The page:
A spaceship hurtles towards the moon, hippies gather at Woodstock, Charles Manson leads a cult into murder and a Kennedy drives off a Chappaquiddick dock: it’s the summer of 1969. And as mankind takes its giant leap, Jordan May March, disabled bastard and genius, age fourteen, limps and schemes her way towards adulthood. Trapped at the March family’s cottage, she spends her days memorizing Top 40 lists, avoiding her adoptive cousins, catching frogs and plottingto save Yogi, the bullied, buttertart-eating bear caged at the top of March Road. In her diary, reworking the scant facts of her adoption, Jordan visions and revisions a hundred different scenarios for her conception on that night in 1954 when Hurricane Hazel tore Toronto to shreds, imagining her conception at the Lakeshore Psychiatric Hospital or the CNE horse palace, and such parents as JFK, Louisa May Alcott, Perry Mason and the Queen of England.
But when bear-baiting cousin Derwood finds the diary and learns everything that the family will not face, the target of his torture shifts from Yogi the Bear to his disabled and haunted adopted cousin. As caged as Yogi, Jordan is drawn to desperate measures.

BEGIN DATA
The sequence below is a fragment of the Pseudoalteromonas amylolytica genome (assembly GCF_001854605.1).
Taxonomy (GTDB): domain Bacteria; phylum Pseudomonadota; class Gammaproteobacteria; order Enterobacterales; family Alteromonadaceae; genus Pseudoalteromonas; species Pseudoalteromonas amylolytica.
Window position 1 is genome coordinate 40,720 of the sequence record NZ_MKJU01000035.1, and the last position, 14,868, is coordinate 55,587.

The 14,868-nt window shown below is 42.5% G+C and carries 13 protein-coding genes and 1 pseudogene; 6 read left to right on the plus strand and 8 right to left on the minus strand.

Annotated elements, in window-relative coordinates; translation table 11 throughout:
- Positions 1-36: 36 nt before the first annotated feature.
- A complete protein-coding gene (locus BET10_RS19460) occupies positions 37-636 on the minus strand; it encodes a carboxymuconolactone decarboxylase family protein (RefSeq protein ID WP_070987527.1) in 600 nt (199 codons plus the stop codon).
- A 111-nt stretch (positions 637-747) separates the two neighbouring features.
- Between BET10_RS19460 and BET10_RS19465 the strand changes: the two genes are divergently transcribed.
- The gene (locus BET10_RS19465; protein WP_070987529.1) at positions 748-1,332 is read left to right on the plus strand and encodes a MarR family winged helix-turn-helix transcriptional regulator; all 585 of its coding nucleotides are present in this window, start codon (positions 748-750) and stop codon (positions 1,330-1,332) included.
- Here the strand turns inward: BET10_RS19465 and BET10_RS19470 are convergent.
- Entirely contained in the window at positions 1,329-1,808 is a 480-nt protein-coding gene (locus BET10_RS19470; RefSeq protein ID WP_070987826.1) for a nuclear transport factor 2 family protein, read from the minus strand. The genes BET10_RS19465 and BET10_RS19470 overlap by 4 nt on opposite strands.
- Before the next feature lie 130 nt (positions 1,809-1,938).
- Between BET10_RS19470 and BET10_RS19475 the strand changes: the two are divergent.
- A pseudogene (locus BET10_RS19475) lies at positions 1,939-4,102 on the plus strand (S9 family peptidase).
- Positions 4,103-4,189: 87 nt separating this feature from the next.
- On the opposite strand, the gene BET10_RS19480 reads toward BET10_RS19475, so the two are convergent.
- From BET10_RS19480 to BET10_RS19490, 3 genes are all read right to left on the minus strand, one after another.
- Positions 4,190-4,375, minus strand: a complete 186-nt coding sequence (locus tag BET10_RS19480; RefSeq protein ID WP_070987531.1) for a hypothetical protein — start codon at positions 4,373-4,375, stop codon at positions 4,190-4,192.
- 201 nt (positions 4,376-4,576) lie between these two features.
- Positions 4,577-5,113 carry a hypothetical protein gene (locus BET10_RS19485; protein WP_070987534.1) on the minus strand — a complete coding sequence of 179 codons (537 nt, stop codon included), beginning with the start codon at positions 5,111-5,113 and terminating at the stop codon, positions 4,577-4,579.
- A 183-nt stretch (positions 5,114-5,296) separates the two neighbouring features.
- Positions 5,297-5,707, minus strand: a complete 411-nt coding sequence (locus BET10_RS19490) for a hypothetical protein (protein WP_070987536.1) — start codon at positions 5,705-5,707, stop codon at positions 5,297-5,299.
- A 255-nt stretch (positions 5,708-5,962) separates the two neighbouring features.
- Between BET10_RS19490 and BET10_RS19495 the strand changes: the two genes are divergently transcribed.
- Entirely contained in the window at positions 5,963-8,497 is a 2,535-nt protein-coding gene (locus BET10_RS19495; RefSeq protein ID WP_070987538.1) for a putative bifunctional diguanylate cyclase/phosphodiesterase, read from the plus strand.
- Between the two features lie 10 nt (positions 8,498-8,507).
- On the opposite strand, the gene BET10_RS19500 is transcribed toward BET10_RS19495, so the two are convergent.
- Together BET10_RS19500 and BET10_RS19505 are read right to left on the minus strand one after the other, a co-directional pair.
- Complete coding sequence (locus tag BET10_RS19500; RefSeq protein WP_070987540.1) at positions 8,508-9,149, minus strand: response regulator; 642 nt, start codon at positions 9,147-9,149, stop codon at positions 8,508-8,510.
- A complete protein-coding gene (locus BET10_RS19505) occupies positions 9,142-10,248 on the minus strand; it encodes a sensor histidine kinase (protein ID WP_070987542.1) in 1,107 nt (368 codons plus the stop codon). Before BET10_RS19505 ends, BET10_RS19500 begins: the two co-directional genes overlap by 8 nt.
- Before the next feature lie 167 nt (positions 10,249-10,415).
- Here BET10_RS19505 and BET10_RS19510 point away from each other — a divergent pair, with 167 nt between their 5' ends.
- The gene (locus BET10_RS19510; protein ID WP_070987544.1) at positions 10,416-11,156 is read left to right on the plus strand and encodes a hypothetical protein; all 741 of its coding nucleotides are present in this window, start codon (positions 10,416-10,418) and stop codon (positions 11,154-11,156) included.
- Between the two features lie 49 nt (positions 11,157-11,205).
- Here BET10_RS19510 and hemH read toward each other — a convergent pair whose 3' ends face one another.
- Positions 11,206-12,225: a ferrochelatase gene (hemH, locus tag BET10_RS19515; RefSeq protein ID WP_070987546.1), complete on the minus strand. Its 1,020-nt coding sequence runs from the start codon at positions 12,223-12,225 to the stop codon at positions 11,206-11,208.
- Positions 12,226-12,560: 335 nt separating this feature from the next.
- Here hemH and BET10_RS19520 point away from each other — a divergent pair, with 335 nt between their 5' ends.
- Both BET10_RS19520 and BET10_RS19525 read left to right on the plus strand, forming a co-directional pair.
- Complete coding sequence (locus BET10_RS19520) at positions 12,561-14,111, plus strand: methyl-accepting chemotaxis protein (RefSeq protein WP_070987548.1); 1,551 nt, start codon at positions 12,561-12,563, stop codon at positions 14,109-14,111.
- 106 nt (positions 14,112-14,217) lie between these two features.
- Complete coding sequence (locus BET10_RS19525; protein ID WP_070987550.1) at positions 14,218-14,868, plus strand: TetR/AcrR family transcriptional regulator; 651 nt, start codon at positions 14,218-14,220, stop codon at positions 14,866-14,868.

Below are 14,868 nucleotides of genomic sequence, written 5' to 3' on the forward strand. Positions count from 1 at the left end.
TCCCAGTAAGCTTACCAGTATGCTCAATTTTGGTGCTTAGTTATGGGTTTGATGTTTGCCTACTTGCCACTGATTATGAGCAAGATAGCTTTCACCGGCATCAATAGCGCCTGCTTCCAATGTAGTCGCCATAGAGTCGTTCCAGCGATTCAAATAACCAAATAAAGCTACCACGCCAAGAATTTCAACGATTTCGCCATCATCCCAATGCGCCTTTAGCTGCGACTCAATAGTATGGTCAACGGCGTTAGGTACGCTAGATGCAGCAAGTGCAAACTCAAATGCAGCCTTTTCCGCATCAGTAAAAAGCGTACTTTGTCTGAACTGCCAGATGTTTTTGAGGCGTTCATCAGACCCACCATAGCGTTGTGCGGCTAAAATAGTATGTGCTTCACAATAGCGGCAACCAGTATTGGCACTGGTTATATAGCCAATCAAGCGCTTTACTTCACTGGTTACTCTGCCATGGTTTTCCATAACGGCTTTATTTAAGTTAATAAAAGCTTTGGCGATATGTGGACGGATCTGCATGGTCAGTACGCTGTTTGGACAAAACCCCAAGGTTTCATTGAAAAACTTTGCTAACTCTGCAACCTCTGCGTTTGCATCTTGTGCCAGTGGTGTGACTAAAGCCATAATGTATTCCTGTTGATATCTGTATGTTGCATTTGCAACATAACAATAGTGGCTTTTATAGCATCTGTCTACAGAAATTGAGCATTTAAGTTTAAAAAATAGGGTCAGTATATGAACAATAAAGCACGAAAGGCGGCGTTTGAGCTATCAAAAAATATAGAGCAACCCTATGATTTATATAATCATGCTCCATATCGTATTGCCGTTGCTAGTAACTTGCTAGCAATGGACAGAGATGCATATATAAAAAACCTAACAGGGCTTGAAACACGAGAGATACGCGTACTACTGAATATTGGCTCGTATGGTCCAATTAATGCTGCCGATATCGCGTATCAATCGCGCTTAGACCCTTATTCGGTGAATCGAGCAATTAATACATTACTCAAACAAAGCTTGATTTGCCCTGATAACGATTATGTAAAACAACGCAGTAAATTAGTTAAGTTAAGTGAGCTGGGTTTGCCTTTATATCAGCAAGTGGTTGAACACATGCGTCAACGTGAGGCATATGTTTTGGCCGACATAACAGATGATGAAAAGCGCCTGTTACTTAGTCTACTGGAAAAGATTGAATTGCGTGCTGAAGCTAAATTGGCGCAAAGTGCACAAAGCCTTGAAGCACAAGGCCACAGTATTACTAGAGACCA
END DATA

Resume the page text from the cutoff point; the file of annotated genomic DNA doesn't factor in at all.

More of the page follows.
With its soundtrack of sixties pop songs, swamp creatures, motor boats and the rapid-fire punning of the family’s Marchspeak, When Fenelon Falls will take you to a time and place that was never as idyllic as it seemed, where not belonging turns the Summer of Love into a summer of loss.
'The meta-fictional aspect of the novel provides a generous extra layer of storytelling that is both funny and wise. The writing is strong and complex and the subject matter, unique, important and emotionally moving.'
– Lisa Moore, author of February
'The story is full of humour, surprises and a refreshingly unsentimental depiction of family relations. A boldand challenging undercurrent of darkness drives the plot forward … Palmer is a talented writer with an original voice and a marvellous ear for the nuance (and fun) of language.'
– Quill and Quire
Like Jordan in When Fenelon Falls, Dorothy Palmer was likely conceived during Hurricane Hazel and adopted at age three. She grew up in and near Toronto and spent childhood summers in Ontario's cottage country, just north of Fenelon Falls, where there really was a caged bear. In her twenty-three years as a drama/English teacher, Dorothy taught in a Mennonite colony, a four-room schoolhouse in rural Alberta, and an adult learning centreattached toa prison. She coaches for the Canadian Improv Games. When Fenelon Falls is her first novel.